The examination of the impact of changes in technology and the media in Nigeria is very much like what has happened elsewhere in North America and Europe. From the facts thrown up by the author, it is evident that for each time technology improved or introduced or better still invented a new way of doing things, the mass media would key into same and apply it to its advancement or benefit. From printing to telegraph to telephone, radio, cinema, television and most recently the internet, the mass media have leveraged on all of them to move forward and impact the society positively. Put in another way; one could safely say that technology has been the most significant impetus to mass media development and attendant impact or influence the world over. It is unimaginable what the world would have been like without newspapers and magazines, radio and television, and of course, the internet.
However, the fact that Nigeria and other developing countries rely entirely on the technologies from the developed world to drive their mass media, the attendant challenges of this reality point to the fact that they will always play catch-up to the rest of the developed world. The rate at which technologies are changing especially the type used by the mass media, Nigeria may never be able to have the type of mass media that can run on its domestic initiatives. Mbachu gave an in-depth analysis of how the developed has leveraged the internet to push its mass media forward and through innovative ideas have held onto and indeed determine the flow of global information.
His analysis as at 2003 appeared a bit prophetic about the impact of the internet. One could say that he foresaw the current trend in the mass media concerning the internet. The social media currently seems to be booming with new platforms, devices and applications coming up every day. As at 2003, Facebook was just in the works, and Twitter had not come on stream as well as many other social media applications. Today, Mbachu’s analysis of the benefits of the internet to the mass media is entirely unfolding before the whole world. However, his efforts did not seem to have a solution as to how Nigeria can make an impact or take advantage of the technologies available currently to claim a place of honour among the rest of the world through the mass media in a technologically savvy age.
His submission even though “prophetic” failed to envisage the dangers the internet is currently exposing Nigeria to through “citizen’s journalism” as seen in the fake news. The capacity of the internet to open up the journalistic space for almost all and sundry to participate in is encouraging the spread of fake news, hate speeches and many other unconventional mass media practices. The absolute lack of the gate-keeping function as practised in the traditional media is a threat to national security and cohesion.
Mabachu’s position that technological innovations have single headedly driven the development of the mass media globally failed to consider the role of the prevailing socio-economic and political environment in any society and their direct impact on the mass media. Some societies provide a more enabling environment for the flourishing of the mass media practice. For instance, the discovery of the technology that produced the radio as a broadcast medium took place in Italy. However, Marconi found London a more fertile ground for the advancement of his invention.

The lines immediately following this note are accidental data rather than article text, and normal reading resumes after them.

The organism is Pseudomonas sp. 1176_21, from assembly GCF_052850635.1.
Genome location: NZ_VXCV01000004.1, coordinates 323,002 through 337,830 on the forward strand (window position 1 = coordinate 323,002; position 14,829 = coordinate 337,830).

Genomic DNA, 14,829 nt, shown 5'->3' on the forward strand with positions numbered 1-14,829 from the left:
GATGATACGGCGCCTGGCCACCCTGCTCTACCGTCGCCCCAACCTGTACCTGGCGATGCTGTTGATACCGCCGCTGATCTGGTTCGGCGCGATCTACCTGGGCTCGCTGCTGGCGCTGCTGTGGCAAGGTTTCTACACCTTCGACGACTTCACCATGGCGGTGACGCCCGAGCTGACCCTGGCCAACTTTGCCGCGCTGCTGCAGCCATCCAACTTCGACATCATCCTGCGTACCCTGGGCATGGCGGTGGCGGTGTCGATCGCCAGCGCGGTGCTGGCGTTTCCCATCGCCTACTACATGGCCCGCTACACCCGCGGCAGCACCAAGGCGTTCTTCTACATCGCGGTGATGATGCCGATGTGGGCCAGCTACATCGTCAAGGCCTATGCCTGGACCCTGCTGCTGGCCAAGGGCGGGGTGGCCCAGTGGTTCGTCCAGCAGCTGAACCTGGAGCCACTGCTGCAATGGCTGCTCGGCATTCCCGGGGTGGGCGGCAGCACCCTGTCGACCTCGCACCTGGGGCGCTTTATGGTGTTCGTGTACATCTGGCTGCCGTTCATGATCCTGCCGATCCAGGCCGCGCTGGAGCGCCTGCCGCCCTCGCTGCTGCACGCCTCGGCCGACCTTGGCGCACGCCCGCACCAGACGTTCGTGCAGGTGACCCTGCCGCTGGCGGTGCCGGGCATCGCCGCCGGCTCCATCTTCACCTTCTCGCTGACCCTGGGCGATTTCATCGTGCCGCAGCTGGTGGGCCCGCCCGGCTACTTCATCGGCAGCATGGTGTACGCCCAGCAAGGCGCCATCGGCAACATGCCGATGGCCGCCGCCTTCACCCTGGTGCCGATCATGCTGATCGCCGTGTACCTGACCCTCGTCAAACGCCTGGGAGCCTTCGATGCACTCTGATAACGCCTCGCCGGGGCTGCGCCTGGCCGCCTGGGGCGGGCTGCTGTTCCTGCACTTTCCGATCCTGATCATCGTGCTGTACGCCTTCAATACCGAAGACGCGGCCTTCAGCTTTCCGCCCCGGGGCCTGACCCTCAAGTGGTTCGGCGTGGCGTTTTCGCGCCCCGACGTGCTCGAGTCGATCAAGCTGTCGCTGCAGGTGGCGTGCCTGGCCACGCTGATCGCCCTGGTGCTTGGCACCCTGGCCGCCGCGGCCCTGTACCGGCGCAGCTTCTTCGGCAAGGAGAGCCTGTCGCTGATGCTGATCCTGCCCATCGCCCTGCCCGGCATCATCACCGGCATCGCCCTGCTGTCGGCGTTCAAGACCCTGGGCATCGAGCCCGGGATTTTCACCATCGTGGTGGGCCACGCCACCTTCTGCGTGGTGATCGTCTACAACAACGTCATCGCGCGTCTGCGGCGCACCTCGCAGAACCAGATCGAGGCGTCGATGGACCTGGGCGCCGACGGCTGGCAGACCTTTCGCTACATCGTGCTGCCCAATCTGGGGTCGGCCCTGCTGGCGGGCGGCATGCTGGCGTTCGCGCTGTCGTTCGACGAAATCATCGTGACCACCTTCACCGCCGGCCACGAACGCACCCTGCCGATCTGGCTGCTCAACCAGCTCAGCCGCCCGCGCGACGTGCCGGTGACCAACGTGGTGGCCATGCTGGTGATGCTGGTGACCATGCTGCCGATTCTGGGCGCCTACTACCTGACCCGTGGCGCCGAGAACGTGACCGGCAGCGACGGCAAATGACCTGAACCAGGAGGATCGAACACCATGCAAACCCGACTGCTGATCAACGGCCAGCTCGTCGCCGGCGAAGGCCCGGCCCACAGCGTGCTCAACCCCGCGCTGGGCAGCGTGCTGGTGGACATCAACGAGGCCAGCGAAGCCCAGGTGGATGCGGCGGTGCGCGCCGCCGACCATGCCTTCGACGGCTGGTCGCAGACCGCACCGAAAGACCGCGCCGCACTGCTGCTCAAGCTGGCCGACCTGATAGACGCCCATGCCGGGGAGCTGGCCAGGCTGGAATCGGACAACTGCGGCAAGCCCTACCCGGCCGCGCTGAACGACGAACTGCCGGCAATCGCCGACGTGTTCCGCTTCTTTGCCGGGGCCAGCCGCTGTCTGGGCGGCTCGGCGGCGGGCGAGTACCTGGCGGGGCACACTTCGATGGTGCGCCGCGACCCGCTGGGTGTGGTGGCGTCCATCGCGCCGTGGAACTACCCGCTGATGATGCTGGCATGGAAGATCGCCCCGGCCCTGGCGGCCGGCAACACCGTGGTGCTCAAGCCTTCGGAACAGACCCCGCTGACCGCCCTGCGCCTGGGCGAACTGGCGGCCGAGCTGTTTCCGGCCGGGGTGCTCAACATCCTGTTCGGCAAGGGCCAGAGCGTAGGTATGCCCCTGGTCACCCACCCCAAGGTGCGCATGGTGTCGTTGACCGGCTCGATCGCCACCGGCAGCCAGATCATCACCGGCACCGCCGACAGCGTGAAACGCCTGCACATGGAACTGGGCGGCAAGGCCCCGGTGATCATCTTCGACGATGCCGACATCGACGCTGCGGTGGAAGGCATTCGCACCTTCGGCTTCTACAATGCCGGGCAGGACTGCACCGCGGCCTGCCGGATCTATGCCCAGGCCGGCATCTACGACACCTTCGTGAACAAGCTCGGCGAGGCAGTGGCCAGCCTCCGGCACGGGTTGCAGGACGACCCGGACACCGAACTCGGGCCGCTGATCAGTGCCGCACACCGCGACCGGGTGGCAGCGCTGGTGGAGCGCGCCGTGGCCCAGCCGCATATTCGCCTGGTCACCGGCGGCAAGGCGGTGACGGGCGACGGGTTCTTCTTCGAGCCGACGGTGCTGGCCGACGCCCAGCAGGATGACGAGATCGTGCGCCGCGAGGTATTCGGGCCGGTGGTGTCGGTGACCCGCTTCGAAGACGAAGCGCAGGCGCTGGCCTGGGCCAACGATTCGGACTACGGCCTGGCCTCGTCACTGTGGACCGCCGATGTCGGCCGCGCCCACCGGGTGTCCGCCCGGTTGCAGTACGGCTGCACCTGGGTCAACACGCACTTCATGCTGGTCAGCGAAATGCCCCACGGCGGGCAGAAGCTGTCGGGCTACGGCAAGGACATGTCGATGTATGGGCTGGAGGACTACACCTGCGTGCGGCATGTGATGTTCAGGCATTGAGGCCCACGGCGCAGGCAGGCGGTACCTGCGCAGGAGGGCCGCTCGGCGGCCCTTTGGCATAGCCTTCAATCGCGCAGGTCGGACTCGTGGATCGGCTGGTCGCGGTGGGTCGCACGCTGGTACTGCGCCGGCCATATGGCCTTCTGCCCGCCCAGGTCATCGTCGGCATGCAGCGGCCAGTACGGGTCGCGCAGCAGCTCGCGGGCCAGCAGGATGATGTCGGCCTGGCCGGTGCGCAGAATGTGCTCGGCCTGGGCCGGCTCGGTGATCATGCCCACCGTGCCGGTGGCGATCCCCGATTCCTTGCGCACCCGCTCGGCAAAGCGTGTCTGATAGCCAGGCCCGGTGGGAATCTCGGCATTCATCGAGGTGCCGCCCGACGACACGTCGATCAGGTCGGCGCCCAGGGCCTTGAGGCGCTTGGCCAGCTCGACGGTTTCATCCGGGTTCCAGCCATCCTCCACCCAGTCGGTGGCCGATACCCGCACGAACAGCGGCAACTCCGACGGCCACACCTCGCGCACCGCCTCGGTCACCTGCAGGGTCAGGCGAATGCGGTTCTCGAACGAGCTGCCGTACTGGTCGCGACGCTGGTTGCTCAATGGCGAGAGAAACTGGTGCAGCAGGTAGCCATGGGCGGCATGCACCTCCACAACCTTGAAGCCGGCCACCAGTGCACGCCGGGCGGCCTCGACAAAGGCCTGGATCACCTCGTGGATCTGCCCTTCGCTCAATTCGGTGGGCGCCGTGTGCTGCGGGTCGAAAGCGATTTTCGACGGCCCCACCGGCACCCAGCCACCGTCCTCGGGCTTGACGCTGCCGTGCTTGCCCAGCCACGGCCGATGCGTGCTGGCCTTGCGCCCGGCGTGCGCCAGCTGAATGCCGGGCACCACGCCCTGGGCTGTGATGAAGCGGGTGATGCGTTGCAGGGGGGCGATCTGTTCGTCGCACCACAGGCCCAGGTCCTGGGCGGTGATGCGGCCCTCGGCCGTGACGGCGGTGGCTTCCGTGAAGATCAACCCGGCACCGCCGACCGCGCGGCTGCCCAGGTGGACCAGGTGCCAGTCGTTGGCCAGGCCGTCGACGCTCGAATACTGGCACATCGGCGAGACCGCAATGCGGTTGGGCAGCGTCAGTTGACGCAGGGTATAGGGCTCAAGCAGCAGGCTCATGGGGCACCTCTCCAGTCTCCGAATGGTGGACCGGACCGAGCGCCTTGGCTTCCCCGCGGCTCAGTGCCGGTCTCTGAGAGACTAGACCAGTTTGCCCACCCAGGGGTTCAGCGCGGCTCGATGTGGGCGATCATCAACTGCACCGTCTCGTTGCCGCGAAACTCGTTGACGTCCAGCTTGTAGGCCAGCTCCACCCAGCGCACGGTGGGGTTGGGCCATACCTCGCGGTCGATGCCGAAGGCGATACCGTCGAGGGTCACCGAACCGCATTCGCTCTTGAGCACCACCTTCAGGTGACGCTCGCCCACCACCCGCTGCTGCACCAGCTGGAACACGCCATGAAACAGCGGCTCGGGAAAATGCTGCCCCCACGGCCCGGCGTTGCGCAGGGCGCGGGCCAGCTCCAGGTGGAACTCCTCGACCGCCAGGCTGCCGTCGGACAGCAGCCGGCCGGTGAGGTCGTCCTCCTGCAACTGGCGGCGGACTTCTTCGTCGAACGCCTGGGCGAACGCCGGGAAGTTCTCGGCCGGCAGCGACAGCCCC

Subsequently, the Americans took over from the British after they initiated public broadcasting. The initiator of Reuters New Agency being a German had to move his office to London for the furtherance of his dreams as a journalist. The seeming favourable political and economic environment in America due to the industrial revolution and democracy assisted the rapid growth of the mass media in the country. This essential factor was left out by Mbachu in his study.
Critics of the social media often base their misgivings about social media on security concerns inherent with it. They argue that the introduction of the internet saw the emergence of the internet or cyber-criminals commonly known as internet hackers and scammers (Onah, & Nche, 2014). They posit further that whereas internet hacking is the act of breaking codes and passwords to gain unauthorised access to computer system, scamming is an intelligent and dishonest way of making money. These twin criminal acts are fondly known in Nigeria as “yahoo-yahoo” which literary means consistent surfing of yahoo-chatting platform in an endless search for victims or “mugus”. The “mystery” of how one can be at a particular place and commit a crime thousands of miles away appears to be attractive to the cybercriminals. Nevertheless, the phenomenon of social media has further aggravated the situation with the availability of social networking sites where people exchange all forms of information and could be exposed to high-level scams. The absence of a regulatory framework and any known regulatory body for social media activities seem to equally embolden the criminals and make the platforms perfect tools for cyber-criminal activities.

4. Conclusion
Mbachu’s efforts in the work under consideration are very commendable, and no doubt has placed in the hands of media practitioners, watchers and scholars alike a valuable resource for understanding how technology has so far influenced the mass media not just in Nigeria but globally. He has been able to establish that media organisations have skilfully deployed technology to the advancement of the mass media practice thereby impacting society positively.